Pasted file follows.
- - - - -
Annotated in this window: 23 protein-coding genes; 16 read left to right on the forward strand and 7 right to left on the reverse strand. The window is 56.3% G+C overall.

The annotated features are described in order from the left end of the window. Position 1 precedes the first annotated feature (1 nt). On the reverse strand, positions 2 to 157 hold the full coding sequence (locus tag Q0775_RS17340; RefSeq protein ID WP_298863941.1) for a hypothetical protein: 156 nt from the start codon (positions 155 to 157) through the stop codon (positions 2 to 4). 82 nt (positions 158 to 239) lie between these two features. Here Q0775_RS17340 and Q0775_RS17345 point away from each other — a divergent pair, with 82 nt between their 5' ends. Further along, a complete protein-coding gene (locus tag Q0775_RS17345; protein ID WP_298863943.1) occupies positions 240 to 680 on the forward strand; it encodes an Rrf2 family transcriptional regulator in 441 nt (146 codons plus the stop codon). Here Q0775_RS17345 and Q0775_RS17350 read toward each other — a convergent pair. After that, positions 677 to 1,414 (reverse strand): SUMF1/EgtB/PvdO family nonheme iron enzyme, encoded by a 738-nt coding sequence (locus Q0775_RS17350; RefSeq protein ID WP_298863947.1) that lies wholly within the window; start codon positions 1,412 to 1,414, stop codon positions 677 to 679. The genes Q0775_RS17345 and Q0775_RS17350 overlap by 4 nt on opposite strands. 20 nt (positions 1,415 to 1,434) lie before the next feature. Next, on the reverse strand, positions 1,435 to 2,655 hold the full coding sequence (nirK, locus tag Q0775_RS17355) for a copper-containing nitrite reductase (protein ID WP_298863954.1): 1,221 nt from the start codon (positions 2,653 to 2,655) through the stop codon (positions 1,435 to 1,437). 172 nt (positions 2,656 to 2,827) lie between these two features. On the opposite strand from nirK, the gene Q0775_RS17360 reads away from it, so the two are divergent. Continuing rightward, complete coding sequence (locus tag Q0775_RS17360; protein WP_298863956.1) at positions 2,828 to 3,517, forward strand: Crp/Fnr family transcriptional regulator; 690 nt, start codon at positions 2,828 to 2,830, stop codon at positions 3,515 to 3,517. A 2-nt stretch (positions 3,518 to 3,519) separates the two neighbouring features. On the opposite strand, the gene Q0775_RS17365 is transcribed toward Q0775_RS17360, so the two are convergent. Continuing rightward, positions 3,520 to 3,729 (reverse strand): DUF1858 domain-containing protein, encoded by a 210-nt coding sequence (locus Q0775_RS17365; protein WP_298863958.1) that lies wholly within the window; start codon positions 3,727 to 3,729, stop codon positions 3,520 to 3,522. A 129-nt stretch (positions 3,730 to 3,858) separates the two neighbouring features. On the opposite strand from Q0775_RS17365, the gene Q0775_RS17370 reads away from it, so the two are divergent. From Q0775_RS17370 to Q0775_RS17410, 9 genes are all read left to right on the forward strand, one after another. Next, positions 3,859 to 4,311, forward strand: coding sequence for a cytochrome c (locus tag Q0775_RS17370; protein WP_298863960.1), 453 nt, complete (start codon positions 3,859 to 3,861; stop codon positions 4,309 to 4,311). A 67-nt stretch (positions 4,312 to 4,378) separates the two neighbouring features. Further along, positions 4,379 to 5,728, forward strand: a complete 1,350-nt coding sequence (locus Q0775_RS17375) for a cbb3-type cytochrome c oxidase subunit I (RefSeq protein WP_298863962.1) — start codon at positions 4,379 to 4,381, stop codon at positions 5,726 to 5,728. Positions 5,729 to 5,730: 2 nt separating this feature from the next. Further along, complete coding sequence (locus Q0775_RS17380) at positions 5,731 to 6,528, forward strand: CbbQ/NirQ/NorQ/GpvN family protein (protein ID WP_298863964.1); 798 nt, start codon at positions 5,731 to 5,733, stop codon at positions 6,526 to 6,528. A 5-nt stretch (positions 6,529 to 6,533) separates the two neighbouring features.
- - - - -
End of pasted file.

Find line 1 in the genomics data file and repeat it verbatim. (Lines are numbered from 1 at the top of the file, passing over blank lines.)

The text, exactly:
Annotated in this window: 23 protein-coding genes; 16 read left to right on the forward strand and 7 right to left on the reverse strand. The window is 56.3% G+C overall.